October 27, 2011

Are we possibly altruistic animals? Sometimes?

by

Kitty Genovese

“Of all the murders committed in New York City in 1964 — 636, to be ­precise — only that of Catherine ­Susan Genovese launched a whole subfield of social science: There had to be an explanation for why 38 people could see the 28-year-old barkeep attacked outside her Kew Gardens home and yet did nothing. The answer researchers came up with, the so-called bystander effect, was hardly reassuring in its implications for human nature. But now a new study says we may have gotten the lessons of Kitty Genovese all wrong,” according to a report New York Magazine.

The bystander effect, also called “the Genovese Syndrome,” occasioned much public soul searching over the years, along with reams of psychological studies seeking to explain why the more witnesses to something bad happening to another person, the less likely any one person would intervene. The reporting that triggered it all, a series of New York Times articles by the young A.M. Rosenthal, subsequent long-time editor-in-chief at the Times, became the book Thirty-Eight Witnesses (available from Melville House), the primary text on the topic.

But now a new study, co-authored by Brown University psychology professor Joachim Krueger, calls into question the Genovese Syndrome. From examining extensive data from cities world-wide, Krueger and others have reached some surprising conclusions. According to the New York report, the new study, co-authored by Brown psychology professor Joachim Krueger, was different. The scientists pored over the existing research, looking closely at data from cities round the world. And what they discovered was surprising. New York Magazine reports:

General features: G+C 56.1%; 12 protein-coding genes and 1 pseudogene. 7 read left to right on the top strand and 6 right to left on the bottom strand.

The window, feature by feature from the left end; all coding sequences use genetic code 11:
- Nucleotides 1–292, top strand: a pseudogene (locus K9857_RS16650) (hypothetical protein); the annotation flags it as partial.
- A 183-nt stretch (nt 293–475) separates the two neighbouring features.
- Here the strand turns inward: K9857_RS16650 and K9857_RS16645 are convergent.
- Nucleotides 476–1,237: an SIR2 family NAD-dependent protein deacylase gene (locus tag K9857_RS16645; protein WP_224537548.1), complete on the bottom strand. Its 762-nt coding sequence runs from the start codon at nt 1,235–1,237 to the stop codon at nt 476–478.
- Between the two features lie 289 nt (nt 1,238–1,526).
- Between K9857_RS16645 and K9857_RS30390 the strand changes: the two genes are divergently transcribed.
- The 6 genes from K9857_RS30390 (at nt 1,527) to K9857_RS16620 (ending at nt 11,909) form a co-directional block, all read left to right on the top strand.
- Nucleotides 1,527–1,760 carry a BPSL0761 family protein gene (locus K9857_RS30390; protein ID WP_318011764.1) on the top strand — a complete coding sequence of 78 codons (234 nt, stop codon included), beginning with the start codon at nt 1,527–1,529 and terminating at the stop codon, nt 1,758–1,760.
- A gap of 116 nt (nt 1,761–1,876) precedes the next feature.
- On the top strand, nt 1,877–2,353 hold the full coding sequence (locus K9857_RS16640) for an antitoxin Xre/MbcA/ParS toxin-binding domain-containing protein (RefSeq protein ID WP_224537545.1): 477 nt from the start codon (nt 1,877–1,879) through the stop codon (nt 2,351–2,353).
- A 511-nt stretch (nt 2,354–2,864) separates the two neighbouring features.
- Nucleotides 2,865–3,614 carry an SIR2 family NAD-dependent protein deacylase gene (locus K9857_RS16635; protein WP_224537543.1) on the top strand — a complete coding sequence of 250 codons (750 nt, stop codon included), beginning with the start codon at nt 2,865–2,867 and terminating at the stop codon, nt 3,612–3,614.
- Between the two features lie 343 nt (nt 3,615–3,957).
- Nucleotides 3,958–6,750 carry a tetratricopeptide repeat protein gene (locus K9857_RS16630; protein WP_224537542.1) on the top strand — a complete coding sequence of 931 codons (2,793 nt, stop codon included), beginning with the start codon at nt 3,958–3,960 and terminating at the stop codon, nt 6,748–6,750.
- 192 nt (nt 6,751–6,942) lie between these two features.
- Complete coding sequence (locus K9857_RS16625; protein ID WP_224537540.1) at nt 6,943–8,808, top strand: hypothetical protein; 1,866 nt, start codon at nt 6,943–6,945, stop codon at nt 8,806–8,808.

Yes, “people in a group do, individually, become less likely to help. It’s the volunteer dilemma: ‘If there are 7 billion people who could save the world, why should it be me?’ Krueger says. But drill down, and the picture grows more complex. In situations where there’s a clear threat—when someone is trying to extinguish a raging car fire, rather than merely struggling to change a flat tire—the bystander effect actually diminishes.

“It’s counterintuitive,” says Krueger. “As the costs of a behavior become higher, you should be less likely to help.” Why that’s not so lies deep in our lizard brains. We know danger when we see it, and when we do, it induces higher levels of arousal and, therefore, more propensity to help. Even more heartening, when the costs of intervention are physical—a punch in the face or being run over by an oncoming train, instead of merely being late for work—”the bystander effect goes away,” Krueger says. And if the perpetrators are still on scene, the bystander effect can turn positive.

There is hope for us yet, we humans.

 

Valerie Merians is the co-founder and co-publisher of Melville House.

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